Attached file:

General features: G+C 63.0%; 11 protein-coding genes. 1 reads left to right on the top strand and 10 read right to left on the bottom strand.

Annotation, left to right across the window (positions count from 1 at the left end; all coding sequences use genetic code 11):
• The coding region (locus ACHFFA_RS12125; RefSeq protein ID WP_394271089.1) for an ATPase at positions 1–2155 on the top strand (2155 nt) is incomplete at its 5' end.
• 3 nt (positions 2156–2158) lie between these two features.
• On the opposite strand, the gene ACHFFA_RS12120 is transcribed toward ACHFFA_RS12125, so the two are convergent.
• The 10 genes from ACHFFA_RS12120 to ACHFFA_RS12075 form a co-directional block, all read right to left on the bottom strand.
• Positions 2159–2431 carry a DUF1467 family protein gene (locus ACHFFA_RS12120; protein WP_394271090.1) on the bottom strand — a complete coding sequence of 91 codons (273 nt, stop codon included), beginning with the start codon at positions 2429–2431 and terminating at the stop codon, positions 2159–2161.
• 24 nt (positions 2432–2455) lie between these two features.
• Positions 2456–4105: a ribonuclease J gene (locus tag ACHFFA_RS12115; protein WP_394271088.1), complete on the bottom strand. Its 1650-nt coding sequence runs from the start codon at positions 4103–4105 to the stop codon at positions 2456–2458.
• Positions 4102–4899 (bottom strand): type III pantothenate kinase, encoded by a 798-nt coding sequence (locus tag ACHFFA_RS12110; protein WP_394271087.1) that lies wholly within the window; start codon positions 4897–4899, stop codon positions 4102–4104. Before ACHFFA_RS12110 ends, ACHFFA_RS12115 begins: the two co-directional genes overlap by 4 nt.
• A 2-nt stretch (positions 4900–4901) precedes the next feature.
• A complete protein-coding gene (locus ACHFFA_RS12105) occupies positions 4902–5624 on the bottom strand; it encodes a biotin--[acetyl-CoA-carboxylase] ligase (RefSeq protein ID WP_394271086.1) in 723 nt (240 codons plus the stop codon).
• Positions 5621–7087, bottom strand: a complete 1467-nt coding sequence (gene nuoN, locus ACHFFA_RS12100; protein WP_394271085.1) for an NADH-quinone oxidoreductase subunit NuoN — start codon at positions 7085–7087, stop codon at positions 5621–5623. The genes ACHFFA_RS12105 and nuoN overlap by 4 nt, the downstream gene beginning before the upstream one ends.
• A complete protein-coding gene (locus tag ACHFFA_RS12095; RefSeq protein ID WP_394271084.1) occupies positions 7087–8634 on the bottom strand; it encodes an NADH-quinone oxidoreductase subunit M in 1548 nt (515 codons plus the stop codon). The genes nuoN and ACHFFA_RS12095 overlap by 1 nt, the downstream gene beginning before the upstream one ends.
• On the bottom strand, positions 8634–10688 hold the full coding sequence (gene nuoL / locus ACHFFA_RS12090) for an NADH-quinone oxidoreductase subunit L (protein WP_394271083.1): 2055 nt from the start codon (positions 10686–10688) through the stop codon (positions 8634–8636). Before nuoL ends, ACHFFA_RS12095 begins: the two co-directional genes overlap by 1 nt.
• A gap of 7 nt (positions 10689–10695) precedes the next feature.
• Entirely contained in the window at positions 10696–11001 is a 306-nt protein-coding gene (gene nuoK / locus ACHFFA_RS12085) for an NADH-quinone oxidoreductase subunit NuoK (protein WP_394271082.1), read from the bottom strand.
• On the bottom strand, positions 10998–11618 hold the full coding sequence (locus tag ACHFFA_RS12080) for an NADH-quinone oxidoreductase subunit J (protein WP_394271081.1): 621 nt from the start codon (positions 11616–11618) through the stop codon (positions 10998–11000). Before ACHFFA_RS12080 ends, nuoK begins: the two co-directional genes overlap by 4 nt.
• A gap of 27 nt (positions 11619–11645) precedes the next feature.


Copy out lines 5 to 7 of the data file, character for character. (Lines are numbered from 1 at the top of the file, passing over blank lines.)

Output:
• On the opposite strand, the gene ACHFFA_RS12120 is transcribed toward ACHFFA_RS12125, so the two are convergent.
• The 10 genes from ACHFFA_RS12120 to ACHFFA_RS12075 form a co-directional block, all read right to left on the bottom strand.
• Positions 2159–2431 carry a DUF1467 family protein gene (locus ACHFFA_RS12120; protein WP_394271090.1) on the bottom strand — a complete coding sequence of 91 codons (273 nt, stop codon included), beginning with the start codon at positions 2429–2431 and terminating at the stop codon, positions 2159–2161.